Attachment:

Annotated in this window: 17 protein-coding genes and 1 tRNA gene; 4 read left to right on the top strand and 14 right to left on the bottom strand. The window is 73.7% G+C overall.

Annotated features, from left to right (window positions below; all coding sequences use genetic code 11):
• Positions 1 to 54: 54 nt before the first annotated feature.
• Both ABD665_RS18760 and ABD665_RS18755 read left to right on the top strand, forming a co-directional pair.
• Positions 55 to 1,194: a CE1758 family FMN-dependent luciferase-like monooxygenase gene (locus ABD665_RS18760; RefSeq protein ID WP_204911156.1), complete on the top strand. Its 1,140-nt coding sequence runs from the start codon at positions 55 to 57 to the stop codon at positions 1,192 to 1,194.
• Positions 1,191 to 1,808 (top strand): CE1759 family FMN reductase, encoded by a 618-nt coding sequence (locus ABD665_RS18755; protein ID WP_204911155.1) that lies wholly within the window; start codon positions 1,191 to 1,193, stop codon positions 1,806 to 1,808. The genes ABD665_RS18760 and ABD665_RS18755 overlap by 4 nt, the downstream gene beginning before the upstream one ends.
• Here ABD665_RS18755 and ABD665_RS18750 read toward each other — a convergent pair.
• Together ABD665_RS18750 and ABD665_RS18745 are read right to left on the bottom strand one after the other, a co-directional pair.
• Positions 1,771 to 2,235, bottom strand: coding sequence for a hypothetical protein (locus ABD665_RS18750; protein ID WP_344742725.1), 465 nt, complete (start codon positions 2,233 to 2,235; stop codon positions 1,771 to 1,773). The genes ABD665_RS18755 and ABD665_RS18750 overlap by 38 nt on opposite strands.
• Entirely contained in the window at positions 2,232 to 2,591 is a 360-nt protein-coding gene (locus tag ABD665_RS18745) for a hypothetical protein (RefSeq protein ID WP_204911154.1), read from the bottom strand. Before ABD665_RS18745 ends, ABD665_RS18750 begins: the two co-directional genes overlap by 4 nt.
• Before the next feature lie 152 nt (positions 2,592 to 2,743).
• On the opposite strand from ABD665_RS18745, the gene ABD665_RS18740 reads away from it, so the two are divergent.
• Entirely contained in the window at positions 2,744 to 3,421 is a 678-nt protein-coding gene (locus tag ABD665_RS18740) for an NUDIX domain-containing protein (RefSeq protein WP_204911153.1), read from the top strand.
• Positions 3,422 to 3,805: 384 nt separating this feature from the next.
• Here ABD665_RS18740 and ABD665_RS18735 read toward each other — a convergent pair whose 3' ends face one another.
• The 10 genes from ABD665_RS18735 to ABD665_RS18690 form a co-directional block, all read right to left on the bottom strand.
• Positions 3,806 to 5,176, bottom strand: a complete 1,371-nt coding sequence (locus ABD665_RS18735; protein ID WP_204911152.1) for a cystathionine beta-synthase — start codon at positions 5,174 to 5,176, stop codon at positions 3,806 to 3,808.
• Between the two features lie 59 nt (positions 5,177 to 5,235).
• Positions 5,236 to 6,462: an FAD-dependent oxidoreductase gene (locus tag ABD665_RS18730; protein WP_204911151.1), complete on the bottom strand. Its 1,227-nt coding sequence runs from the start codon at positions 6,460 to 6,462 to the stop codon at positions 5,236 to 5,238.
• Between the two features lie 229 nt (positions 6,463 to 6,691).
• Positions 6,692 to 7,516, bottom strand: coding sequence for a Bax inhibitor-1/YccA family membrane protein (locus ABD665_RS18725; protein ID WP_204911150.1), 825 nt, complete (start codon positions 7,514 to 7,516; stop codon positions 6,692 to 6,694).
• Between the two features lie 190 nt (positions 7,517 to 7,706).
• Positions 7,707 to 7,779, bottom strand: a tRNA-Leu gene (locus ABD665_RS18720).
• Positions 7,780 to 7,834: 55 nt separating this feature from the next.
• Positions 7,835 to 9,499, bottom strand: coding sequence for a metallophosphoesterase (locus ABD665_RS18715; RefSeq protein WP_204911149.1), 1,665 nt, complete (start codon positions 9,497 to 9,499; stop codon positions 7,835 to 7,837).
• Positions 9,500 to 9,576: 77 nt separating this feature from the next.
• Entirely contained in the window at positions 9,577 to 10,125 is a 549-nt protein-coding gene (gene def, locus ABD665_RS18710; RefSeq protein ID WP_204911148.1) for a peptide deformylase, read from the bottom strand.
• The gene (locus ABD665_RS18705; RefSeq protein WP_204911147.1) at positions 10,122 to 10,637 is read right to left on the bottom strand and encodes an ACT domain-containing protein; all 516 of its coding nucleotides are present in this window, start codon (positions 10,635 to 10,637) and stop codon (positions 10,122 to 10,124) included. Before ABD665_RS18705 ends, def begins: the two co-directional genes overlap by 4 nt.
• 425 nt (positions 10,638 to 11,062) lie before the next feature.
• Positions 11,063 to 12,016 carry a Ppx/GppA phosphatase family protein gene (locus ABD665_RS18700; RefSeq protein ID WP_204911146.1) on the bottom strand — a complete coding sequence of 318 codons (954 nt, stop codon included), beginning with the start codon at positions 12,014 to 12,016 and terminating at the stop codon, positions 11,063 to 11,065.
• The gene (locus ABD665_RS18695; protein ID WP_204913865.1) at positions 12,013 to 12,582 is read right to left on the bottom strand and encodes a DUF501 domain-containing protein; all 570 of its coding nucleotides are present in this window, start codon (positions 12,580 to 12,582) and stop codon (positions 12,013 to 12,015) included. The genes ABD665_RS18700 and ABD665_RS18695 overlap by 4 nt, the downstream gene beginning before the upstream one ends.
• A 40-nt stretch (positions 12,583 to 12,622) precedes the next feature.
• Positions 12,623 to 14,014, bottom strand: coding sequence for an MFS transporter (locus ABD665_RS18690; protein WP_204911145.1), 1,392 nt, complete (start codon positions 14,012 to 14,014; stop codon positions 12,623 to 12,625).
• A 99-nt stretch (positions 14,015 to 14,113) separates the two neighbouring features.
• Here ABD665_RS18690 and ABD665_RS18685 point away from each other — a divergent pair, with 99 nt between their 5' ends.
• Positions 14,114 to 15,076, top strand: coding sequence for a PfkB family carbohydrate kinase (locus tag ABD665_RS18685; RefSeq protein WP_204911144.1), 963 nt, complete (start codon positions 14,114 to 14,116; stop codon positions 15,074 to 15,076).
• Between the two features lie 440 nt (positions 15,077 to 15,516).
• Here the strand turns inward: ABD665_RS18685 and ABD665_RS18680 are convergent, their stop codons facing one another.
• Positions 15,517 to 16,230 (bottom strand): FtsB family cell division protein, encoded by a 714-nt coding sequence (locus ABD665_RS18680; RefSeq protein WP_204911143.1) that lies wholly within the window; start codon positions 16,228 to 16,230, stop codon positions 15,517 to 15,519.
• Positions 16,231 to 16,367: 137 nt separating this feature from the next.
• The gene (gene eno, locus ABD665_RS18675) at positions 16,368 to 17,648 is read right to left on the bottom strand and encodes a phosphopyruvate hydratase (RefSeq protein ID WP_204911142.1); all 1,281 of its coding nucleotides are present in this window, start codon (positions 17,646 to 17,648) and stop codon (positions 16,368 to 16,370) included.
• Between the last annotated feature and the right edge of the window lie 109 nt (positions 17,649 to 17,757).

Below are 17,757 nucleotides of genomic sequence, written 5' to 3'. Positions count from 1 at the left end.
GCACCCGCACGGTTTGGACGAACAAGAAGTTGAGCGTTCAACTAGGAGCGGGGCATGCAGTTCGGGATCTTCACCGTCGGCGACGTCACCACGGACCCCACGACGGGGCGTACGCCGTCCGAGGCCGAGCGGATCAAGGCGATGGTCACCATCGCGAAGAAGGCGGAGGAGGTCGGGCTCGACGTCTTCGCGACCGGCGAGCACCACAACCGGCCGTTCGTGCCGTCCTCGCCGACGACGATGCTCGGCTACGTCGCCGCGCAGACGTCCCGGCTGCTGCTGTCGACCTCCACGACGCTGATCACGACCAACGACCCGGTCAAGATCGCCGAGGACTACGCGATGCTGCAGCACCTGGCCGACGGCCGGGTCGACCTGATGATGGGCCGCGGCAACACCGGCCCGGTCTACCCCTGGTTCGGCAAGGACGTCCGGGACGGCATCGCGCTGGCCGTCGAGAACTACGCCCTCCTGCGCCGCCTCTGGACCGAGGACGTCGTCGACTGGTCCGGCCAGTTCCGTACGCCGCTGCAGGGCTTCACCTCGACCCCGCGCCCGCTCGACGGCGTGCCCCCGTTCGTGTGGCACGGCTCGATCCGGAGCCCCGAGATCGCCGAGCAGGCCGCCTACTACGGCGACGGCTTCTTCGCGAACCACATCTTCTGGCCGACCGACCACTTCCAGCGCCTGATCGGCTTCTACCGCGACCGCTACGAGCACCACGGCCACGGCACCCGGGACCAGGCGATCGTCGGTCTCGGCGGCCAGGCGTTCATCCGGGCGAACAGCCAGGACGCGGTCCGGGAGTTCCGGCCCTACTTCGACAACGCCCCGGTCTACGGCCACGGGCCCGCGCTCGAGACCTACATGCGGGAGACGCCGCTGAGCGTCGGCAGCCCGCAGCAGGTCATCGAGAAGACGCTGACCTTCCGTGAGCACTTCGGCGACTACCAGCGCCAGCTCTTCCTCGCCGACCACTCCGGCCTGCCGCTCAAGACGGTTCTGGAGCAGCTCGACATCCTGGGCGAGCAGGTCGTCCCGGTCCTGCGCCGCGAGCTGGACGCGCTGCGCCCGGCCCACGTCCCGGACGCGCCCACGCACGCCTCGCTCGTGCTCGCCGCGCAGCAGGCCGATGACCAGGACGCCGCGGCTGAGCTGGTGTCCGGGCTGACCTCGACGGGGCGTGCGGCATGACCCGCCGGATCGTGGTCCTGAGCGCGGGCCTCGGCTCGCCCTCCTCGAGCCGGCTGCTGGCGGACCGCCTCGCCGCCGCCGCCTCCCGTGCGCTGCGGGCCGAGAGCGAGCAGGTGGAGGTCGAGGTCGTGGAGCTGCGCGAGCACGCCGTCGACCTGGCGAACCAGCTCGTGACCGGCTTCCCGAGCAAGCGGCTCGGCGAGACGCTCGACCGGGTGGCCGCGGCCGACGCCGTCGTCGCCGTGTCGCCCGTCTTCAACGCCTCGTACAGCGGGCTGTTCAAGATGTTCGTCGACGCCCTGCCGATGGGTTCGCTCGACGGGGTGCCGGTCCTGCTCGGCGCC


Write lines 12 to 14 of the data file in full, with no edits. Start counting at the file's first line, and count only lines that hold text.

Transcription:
• On the opposite strand from ABD665_RS18745, the gene ABD665_RS18740 reads away from it, so the two are divergent.
• Entirely contained in the window at positions 2,744 to 3,421 is a 678-nt protein-coding gene (locus tag ABD665_RS18740) for an NUDIX domain-containing protein (RefSeq protein WP_204911153.1), read from the top strand.
• Positions 3,422 to 3,805: 384 nt separating this feature from the next.